Cycling and the Circular Economy

In a time of rapid change, the need for a global solution to tackle climate change is becoming alarmingly pressing. One attempt to create change sprung from the idea of initiating a Circular Economy, which provides an alternative to the current linear model of manufacturing, extending the lifecycle of products which can then be recovered and reused. Not only has the Circular Economy illustrated the need for recycling, it calls for reusing and redefining materials in order to alter the manufacturing process.

The problem with this is there are no real initiatives in place that help the everyday consumer to becomes part of this economy and change the way they perceive repair and maintenance.

Due to their modular features, Bicycles make a perfect example of a product that can be reused and recycled, extending its lifecycle and minimising waste and the extraction of raw materials.

Firstly, bicycles are modular and can be updated and changed through its many different parts.

Modularisation allows for flexibility and interchangeability to meet the needs of end users Gershenson et al, 1999

Modular designs also allows for the reduction of life-cycle costs by reducing the number of processes and the repetition of these processes. According to Ulrich and Tung , modular design allows for greater ease of product updating and an increased product variety.

The bicycle industry is a fragmented market due to the various specialised capabilities associated with the manufacturing of various components. Most of the bicycle components have defined interfaces for over 50 years, creating the opportunity for modularity, however the problem seems to be that bikes are continually being wasted and there seems to be barrier in people’s perceptions about how they can be empowered to fix their own bikes.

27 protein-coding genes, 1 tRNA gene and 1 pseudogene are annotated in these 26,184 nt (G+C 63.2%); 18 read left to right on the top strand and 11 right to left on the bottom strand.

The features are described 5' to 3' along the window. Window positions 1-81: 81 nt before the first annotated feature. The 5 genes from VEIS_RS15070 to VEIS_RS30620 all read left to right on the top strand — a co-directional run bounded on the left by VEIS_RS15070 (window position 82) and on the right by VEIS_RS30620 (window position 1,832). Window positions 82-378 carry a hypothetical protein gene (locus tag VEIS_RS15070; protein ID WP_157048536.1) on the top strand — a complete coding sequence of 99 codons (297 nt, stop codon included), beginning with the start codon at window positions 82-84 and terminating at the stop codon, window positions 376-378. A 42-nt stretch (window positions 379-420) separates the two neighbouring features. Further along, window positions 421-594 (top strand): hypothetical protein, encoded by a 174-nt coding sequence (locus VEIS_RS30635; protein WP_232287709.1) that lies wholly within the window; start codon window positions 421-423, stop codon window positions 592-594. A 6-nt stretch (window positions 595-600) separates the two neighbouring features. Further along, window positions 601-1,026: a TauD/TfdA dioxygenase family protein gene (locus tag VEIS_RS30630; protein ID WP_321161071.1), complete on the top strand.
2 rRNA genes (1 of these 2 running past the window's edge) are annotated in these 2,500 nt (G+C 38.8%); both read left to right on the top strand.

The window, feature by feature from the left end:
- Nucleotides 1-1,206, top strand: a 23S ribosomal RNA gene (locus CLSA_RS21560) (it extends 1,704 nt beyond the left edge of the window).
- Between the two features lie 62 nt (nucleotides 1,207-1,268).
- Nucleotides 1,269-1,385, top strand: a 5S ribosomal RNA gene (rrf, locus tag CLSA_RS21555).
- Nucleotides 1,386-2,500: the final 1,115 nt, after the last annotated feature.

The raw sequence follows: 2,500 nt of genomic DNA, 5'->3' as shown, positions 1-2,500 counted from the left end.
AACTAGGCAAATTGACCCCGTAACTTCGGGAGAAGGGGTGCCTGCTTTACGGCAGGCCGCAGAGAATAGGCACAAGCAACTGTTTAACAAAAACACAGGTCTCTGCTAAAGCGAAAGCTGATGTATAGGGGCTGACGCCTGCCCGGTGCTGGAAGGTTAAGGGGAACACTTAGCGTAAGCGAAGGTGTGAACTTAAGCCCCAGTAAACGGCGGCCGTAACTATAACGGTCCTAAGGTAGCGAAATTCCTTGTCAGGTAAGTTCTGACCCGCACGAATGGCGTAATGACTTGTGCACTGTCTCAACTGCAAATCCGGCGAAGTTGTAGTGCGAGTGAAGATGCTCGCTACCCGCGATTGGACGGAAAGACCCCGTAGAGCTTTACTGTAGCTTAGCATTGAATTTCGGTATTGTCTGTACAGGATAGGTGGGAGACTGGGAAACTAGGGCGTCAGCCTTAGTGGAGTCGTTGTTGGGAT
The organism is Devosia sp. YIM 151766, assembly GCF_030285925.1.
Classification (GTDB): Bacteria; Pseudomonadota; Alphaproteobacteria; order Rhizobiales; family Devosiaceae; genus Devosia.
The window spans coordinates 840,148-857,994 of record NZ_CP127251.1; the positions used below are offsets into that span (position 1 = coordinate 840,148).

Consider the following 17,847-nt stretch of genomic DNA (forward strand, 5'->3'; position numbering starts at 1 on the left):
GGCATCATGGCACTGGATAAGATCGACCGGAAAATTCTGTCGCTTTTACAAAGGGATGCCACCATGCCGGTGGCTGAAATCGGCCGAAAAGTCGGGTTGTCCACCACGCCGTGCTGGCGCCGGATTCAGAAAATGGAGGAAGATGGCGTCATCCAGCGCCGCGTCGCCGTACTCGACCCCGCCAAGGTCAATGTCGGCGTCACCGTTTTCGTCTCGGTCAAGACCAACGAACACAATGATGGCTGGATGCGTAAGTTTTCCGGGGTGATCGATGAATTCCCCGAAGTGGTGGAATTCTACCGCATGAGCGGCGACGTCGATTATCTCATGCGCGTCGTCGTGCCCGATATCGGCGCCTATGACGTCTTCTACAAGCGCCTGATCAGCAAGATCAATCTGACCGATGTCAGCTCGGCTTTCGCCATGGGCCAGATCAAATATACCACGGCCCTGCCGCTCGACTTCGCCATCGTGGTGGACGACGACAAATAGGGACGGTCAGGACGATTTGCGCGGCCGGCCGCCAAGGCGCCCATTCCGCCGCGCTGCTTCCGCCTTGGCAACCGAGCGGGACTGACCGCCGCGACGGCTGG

People may choose to recycle their bikes, however the raw materials needed to make the bike (steel, aluminium, rubber and oil) will most probably end up in landfill. Recycling and recovering energy from waste when it’s burned only captures 5% of the value of the original raw material used to make all the products in the first place (Siegle, 2017). The norm should move away from this model, and find ways to keep the materials and then use them to construct more bikes and other mechanical equipment.

One great example of a project happening in the UK is the Imagine Project, which is run by Isla Rowntree, a former professional cyclist, who has taken the initiative to create a scheme to rethink the manufacturing of bicycles to make them last much longer and to then be separated and reused. This will help to contribute to the circular economy, finding ways to reuse parts and find new roles for them to play in modulated and improved bikes of the future. One question to ask is will this build traction and is this something that bicycle users will adopt? This involves changing the perceptions of waste and making people think more consciously about their personal waste stream and how they can fit into the circular economy. One striking statistic made by Isla was that the average mileage achieved by bikes from a major manufacturer lasts for approximately 16 miles before it is stopped being used and is on the way out! This has got to change.

This is an example of one initiative in place that it trying to make a difference in minimising waste but the challenge is now making this the industry standard and causing widespread adoption into the reuse and redefinition of bicycles.